Malt doesn’t pay us with money. But, ultimately, contributing to Malt pays in other ways.
In an era where form is valued over substance, it’s way more common for the brands with big marketing budgets to hand out promotional material to influencers who are, often, not really into what they’re promoting. Luckily, there are still those who value substance over form.
It’s encouraging to get recognized by a niche brand you’re into without having to sell your soul. This situation also has a cherry on top, as it was Douglas Laing’s APAC Sales Manager, Paul Wang, who reached out to me. He said he noticed my positive but honest reviews of their products. So, he offered to send me samples from their Old Particular “Asia Pacific Friendship Series”.
Paul isn’t just someone who works for a whisky company. He’s a Keeper of the Quaich. I know that group is sometimes seen as some sort of a boys’ club by the big brands. But there’s still a huge amount of credibility in that group due to who belongs there.
Also, coming from a region that’s usually behind the west in terms of alcohol trends and new brands, it’s nice to see the more niche and quality brands dedicating a series of releases just for Asia.
I was sent six samples in total. All of them came from single casks. But, just like other Old Particular releases, they were not necessarily bottled at cask strength. All of these are also non-chill filtered and have no added coloring.
My sequence of reviewing these was recommended by Paul, for various reasons (such as alcohol taxes in Asia being over the place). Since there isn’t a one-stop shop for spirits in Asia, I won’t be able to provide the prices. Apologies for that.
Old Particular North British 25 Year Old – Review
49.6% ABV. Single Grain. Charged from a refill barrel. 168 bottles. Distilled November 1995. Bottled March 2021.
Color: Chamomile tea.
On the nose: An odd mix of pronounced toasted coconut chips with light aromas of banana chips, ripe banana peel, waxy butterscotch, and old soggy Frosted Flakes. The ethanol bite switches from the start to somewhere in the middle. I also get really subtle but stretched out lemongrass aromas in between the butterscotch and bananas.
In the mouth: An odd mix of incoherent and jumbled up flavors. For some reason, this makes me think of Thailand or Vietnam. The main body is steamed sponge cake (Ma Lai Gao) with a herbaceous taste and oily texture I can’t pinpoint. Imagine that but flavored with pandan and lemongrass. In between and after are flashes of banana chips, diluted honey syrup and white dragon fruit.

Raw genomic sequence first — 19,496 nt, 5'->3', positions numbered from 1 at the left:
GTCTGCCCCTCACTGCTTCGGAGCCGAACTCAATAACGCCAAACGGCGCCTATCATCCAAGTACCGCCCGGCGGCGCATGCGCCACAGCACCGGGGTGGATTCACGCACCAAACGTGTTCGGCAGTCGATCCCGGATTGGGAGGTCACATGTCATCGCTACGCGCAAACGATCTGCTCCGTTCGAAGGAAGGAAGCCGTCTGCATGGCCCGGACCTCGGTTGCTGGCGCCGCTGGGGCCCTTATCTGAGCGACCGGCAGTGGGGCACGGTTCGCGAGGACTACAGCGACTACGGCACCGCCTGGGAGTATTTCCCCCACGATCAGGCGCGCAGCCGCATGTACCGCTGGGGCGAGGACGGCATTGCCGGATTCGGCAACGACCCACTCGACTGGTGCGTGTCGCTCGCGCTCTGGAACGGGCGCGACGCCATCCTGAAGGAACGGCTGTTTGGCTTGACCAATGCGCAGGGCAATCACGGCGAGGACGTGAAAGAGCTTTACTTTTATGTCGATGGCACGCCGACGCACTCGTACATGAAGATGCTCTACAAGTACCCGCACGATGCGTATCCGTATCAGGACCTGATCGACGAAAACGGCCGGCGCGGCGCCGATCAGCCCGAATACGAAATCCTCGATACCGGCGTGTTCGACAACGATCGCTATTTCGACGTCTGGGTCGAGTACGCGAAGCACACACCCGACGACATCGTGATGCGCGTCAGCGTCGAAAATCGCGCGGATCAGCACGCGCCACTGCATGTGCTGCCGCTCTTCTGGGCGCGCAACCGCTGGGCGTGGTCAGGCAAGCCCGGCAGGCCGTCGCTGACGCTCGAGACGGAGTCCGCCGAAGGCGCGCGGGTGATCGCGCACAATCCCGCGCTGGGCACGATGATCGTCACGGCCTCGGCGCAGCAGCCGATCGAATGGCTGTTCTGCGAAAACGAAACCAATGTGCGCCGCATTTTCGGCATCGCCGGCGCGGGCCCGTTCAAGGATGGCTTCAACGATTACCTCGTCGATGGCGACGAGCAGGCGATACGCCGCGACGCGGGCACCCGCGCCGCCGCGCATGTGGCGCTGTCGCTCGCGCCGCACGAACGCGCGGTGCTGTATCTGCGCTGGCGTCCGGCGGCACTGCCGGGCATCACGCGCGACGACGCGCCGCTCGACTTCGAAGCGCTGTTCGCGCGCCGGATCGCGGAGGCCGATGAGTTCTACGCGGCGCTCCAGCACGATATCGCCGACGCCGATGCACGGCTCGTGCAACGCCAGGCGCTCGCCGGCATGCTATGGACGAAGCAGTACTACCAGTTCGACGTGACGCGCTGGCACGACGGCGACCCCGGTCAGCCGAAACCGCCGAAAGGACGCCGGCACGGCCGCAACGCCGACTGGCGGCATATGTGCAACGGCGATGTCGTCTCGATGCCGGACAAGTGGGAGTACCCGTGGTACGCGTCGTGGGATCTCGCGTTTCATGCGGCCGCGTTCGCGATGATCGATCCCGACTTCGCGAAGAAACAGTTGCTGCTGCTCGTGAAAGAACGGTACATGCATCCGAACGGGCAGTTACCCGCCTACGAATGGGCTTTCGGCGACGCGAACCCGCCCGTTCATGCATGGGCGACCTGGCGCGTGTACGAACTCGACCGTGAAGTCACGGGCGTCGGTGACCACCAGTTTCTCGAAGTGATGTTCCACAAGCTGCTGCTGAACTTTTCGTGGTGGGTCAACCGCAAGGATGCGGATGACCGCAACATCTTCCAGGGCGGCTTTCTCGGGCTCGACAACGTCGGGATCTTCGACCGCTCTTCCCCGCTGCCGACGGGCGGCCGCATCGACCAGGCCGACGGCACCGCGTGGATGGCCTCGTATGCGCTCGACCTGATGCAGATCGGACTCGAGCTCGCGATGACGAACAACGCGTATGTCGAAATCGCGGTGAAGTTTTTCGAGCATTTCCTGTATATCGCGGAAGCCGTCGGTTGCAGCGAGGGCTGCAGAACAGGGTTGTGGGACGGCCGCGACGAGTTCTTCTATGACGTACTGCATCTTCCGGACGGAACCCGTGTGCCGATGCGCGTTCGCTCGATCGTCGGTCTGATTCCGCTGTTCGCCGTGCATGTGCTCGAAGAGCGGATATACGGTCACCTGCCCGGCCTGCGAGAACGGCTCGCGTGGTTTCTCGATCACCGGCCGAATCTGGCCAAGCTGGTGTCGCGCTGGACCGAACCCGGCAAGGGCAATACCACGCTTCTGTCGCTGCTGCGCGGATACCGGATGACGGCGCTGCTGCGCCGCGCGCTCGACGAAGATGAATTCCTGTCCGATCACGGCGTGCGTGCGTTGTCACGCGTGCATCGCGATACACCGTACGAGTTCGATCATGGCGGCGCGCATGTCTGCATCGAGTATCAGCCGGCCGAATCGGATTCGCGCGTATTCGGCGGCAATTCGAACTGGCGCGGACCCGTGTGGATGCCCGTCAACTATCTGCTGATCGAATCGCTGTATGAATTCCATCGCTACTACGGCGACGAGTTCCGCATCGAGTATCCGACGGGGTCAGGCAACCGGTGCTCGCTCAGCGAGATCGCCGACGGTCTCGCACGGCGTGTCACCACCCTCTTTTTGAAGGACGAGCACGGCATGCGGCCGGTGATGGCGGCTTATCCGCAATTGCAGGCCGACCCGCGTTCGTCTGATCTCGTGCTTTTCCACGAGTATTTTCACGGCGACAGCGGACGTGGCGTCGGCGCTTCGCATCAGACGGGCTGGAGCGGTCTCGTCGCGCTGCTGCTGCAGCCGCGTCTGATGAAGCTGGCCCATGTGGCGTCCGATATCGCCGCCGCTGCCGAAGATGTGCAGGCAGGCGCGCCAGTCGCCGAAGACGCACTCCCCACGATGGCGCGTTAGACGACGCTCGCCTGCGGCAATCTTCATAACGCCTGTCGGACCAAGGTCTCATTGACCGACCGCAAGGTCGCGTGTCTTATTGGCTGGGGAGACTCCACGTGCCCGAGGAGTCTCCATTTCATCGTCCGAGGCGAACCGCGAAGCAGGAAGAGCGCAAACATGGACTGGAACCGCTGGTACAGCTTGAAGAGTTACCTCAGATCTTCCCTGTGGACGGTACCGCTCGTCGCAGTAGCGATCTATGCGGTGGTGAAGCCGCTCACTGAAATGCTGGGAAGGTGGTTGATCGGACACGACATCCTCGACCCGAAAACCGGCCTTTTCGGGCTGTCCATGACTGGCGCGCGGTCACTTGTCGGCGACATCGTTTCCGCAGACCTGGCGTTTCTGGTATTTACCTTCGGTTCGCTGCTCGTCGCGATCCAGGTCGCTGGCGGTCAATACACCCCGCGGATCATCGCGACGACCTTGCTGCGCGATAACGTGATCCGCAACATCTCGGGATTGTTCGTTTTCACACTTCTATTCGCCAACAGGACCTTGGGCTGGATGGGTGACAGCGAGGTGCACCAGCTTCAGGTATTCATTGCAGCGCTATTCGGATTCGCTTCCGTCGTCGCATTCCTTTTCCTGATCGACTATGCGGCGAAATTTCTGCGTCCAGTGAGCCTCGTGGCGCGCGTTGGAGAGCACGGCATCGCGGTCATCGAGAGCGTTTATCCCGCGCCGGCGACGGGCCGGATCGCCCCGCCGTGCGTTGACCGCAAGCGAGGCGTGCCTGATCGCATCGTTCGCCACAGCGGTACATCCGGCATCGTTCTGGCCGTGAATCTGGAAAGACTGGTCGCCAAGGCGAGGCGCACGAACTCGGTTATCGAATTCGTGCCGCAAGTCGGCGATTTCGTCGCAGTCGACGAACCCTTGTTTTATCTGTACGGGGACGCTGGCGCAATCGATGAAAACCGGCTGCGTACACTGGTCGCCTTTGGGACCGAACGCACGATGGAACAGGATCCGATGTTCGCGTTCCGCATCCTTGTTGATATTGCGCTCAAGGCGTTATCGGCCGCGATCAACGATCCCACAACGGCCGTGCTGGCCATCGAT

A memorable experience for my experience with North British Single Grain. I expected this to be similar to the Old Particular Cameronbridge 27 year, but this just came off as weirdly tasty with a loooong finish.
I don’t know if the tasting panel for this cask selected this for the very Asian Ma Lai Gao taste, but I hope they did, because it would be genius. This is something I’ve never tasted in any of the whiskies I’ve had. Now I’m left wondering if this is a consistent profile for the distillery. Aside from that, there’s not really much depth to this. Regardless, a good whisky to have if you like the tasting notes and are after age statements.
Old Particular Tamdhu 21 Years Old
48% ABV. Charged from a virgin hogshead. 247 bottles. Distilled April 1999. Bottled March 2021.
Color: White tea.
On the nose: Another fruit bomb. A bit sharp on the nose, but it quickly gives way to a bouquet of fruits. In a random order, I get medium bursts aromas of dried apricots, tangerine, lemon peel, lemon-flavored NERDS candy, ripe plums, Mandarin orange peel, Fuji apples, and cherries. While occurring in short bursts, these aromas compiled make the nose seem longer. In between these is a subtle aroma of honey that comes and goes. After the bouquet are fluctuating and stretched out aromas of lanzones, tangy vanilla, canned peaches with cream and passionfruit.
In the mouth: Still very fruity. But the different fruit notes aren’t as quick to burst as on the nose. I get medium and slightly longer lasting tastes of canned peaches with cream, lanzones, fuji apples, ripe plums, and sapodilla. There are light and brief tastes of vanilla and shaved Taiwanese peanut brittle. After are just as light but longer lasting tastes of honeydew melon, cantaloupe, honey, tangerine, cherries, and Mandarin oranges. The canned peaches with cream show up again with dried apricots and passionfruit syrup.
A surprising but pleasant lack of oak influence. Aside from bits of honey, vanilla, and nut, what I taste here are mostly distillery DNA flavors. I wonder if the barrel entry proof for this was low. And/or the cask was only low charred.
This is the first IB Tamdhu I’ve had, and I’m smitten. I’m partially convinced that Tamdhu’s distillate is just damn good. Edrington made a mistake letting go of this distillery.
Old Particular Dalmore 15 Years Old – Review
55.4% ABV. Charged from a refill hogshead. 307 bottles. Distilled October 2005. Bottled March 2021.
Color: White tea.
On the nose: A lot of incoherent baking aromas. I had to get through the ethanol to make sense of it. I get medium aromas of marzipan, vanilla-caramel, salted caramel, and honey. After some re-nosing, I’d sometimes get banana chips and butterscotch. Sometimes I’d get bits of semi-sweet and floral aromas like honeysuckle, honey, and lightly salted toasted coconut chips.
In the mouth: The ethanol bite here is much less than what you’d expect. I get medium tastes of salted caramel, honey, toffee, and butterscotch. In between are light flashes of waxiness, dried apricots, marzipan, and Mandarin oranges. A pronounced taste of Twix drizzled with cut-sized candied orange peels suddenly intensifies. There’s that lightly salted toasted coconut chips that end with a mix of lime and orange peels.